Deliberation and Deliberative Organizational Routines in Frontline Decision-Making

Anne Mette Møller*

*Corresponding author for this work

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Abstract

Deliberation is a widely recognized but understudied aspect of frontline decision-making. This study contributes to theory development by exploring deliberative practices in frontline organizations and their implications for decision-making. Drawing on a multi-sited ethnographic study in three Danish child welfare agencies, the analysis clarifies the multiple purposes of deliberation in everyday practice and shows how deliberation is enabled and structured by formalized and informal deliberative organizational routines. Findings show that deliberation may influence individual decision-making or amount to collective decision-making. Depending on how deliberative organizational routines are enacted, deliberation may serve to enhance professional judgment, ensure appropriate justification for decisions, and alleviate uncertainty and emotional strain. Yet, while deliberation represents a productive form of collective coping, deliberative routines may also obscure transparency and reify dysfunctional group dynamics. A conceptual framework is developed to support further research into the purposes, practices, and implications of deliberation across diverse street-level contexts.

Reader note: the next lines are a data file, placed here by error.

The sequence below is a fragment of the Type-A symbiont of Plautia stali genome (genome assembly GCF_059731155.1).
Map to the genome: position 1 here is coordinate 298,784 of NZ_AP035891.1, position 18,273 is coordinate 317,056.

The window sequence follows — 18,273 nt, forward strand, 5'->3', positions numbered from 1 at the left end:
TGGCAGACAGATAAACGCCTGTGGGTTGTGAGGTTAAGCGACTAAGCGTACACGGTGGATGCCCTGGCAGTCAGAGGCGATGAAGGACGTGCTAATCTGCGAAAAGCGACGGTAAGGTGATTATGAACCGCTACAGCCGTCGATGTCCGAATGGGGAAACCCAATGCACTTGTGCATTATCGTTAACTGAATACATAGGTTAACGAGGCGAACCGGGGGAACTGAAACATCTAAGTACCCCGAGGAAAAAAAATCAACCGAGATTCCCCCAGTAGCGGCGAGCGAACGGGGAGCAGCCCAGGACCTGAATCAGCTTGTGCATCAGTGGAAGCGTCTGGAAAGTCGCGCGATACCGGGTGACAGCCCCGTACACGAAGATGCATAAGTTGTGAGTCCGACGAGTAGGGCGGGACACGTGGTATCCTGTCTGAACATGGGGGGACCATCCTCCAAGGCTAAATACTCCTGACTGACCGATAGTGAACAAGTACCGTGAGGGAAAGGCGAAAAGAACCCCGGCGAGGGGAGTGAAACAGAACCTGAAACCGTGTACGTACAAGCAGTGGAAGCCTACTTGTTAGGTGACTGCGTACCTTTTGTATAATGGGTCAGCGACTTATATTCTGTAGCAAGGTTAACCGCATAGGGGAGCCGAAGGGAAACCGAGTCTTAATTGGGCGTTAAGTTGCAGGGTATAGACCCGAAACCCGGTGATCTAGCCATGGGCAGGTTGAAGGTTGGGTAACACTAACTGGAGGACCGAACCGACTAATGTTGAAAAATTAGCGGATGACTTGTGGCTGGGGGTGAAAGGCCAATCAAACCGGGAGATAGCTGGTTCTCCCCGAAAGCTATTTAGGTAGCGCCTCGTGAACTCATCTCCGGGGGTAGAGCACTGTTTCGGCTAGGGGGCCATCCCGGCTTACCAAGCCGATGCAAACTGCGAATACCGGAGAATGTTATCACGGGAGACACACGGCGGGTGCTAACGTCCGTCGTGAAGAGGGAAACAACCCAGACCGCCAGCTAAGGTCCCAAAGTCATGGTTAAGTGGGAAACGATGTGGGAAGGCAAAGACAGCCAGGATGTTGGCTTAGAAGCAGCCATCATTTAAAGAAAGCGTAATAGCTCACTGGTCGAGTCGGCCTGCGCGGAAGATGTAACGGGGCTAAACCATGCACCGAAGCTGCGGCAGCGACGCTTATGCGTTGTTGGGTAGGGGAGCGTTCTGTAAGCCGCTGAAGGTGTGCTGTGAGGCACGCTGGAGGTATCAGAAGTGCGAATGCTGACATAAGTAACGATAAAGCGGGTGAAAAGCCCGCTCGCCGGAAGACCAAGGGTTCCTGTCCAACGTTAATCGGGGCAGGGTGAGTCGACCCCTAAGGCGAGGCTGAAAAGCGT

Original languageEnglish
JournalJournal of Public Administration Research and Theory
Volume31
Issue3
Pages (from-to)471–488
Number of pages18
ISSN1053-1858
DOIs
Publication statusPublished - Jul 2021

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